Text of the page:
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US President Donald Trump Friday officially renounced the Iran nuclear agreement, yet urged Congress to remain in the deal as he asked lawmakers to ultimately decide its fate.

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Elizabeth Rosenberg, a sanctions expert, also spoke Friday with S&P Global Platts on the impact Trump's announcement may have on oil flows, global energy sector investment and Congress' most likely path forward.

Rosenberg is a senior fellow and director of the energy, economics and security program at the Center for a New American Security and a former senior advisor at the US Treasury Department.

The interview was edited for brevity and clarity.

PLATTS: What is the near-term impact, if any, that Trump's decision to disavow the Iran deal will have on the global oil market?

ROSENBERG: Though I think this was widely expected, this confirmation really sends a very powerful signal of risk to the market. I think many people have already baked that in to their appreciation of where market forces may go.

PLATTS: On Friday morning, Republican Senators Bob Corker and Tom Cotton unveiled legislation aimed at rewriting the Iran deal. What do you expect Congress will do?

ROSENBERG: I think that the stronger signal to the market comes from the Corker/Cotton bill. This is the president's design: to throw the hot potato to Congress and they have responded. We may have expected this from Cotton. He's been totally transparent with his views and this is absolutely in keeping with what he's been saying up until now. But Corker, I think many people expected him to pursue a slightly different course here. The conversations on Capitol Hill over the last week or so have been about the possibility of amending [the Iran Nuclear Agreement Review Act of 2015] to relieve the president from the obligation of having to make this politically distasteful statement to Congress quarterly. But that is not at all what Corker and Cotton just put out. They just put out a strategy to take out the deal with a shotgun. There's nothing subtle about this.

PLATTS: Does the fast track option apply to this proposed legislation?

ROSENBERG: They've only circulated a one-page outline. We haven't seen the legislation and maybe they are contemplating some crafty way where it could be qualifying legislation. Maybe we should reserve final judgement, but based on how I read that one-pager, that doesn't look like qualifying legislation to me.

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PLATTS: Do you expect that the Corker/Cotton bill is the likely path forward for Congress?

ROSENBERG: I don't think so at this point. Also, nothing's going to happen immediately. Congress will have to grapple with this for a while and right now the response by many Democrats is 'The deal's not broke, why are we trying to fix it in that way?' There's obvious strategic flaws [with the bill]. If Congress creates this inflexibility, so there's this automatic reimposition of sanctions if certain new conditions that they've set on Iran are met, then that removes flexibility from the executive [branch] to manage this process. That flexibility is helpful when it comes to things like international, diplomatic negotiations. In taking this approach, you've removed the incentive for foreign counterparts to work with and negotiate with the United States to create an amended nuclear deal or a complementary agreement because the executive [branch] doesn't have any discretion. It removes flexibility not just from this administration, but from any administration.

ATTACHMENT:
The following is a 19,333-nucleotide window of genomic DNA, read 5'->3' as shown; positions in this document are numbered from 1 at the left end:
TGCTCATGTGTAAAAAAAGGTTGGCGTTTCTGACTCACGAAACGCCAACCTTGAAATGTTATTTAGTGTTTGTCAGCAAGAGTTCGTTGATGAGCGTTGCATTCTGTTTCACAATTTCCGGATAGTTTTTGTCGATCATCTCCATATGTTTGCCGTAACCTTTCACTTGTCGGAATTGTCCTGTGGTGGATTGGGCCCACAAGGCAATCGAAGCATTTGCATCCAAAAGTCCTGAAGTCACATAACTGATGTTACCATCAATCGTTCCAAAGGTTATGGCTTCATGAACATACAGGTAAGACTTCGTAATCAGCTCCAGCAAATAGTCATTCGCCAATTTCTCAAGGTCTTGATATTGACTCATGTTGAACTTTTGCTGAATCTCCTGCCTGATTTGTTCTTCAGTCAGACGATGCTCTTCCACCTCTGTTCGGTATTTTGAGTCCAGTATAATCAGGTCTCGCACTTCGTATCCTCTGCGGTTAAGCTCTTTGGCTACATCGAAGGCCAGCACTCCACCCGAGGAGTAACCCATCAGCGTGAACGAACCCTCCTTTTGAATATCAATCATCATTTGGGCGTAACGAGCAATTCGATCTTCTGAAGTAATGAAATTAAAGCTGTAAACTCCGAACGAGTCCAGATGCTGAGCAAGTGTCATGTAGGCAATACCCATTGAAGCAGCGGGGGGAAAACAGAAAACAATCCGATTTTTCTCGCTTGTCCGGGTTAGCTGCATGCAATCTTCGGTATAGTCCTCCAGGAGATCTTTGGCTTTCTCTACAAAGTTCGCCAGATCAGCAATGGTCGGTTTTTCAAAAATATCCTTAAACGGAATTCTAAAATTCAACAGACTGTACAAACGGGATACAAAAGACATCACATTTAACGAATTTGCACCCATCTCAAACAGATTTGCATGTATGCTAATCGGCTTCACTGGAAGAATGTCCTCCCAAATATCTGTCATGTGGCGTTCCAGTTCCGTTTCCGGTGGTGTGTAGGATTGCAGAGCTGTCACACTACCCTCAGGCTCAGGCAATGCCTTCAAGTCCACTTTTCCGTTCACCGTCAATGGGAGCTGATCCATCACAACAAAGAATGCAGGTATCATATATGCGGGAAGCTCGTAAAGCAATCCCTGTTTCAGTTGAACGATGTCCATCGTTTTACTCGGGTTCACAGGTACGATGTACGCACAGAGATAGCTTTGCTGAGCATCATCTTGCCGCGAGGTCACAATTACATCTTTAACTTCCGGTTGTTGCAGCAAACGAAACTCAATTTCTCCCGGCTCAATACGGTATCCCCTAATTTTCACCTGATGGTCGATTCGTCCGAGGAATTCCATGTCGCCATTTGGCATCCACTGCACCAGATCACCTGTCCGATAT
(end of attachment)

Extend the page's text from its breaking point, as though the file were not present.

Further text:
PLATTS: What happens with investments, particularly from European companies, in Iran?

ROSENBERG: As we expected, nothing mechanical or automatic happens today or tomorrow by consequence of this announcement. What does happen is that for everyone who cares deeply about this deal and believes it is working, whether they are abroad or in the United States, this is the stark confirmation that President Trump is not acting in support of these nuclear weapons commitments and this deal and negotiating with this as his base. Now, the majority party in Congress has expressed what is clearly a strong interest and intent in blowing this thing up. I think it increases the perception of risk in energy markets and I think it increases the signal to those potential opportunistic evaders that they should scope out their discrete trading opportunities in order to maintain the flow of Iranian oil even if US sanctions loom or are reimposed in some fashion. It's an indication of a new economic opportunity for evaders.

PLATTS: What does this mean for future multilateral diplomatic efforts?

ROSENBERG: This is tremendously damaging. I mean, we had the presidents and the foreign ministers and the ambassadors of all the leading European countries on the phone with the US administration and leaders in Congress, multiple times. There's been this massive press by them, some in public and certainly in private, again and again and again. It turns out, that didn't do much to influence the president not to take this action which his foreign counterparts, European counterparts in particular, were warning him against. [Trump] remained unswayed and this is yet another confirmation that he is willing to thumb his nose at international counterparts and ignore the advice of his closest advisers. That's a lesson we should all learn about every other international security matter going forward.

Related: Find more content about Trump's administration in our news and analysis feature.

--Brian Scheid,

--Edited by Richard Rubin,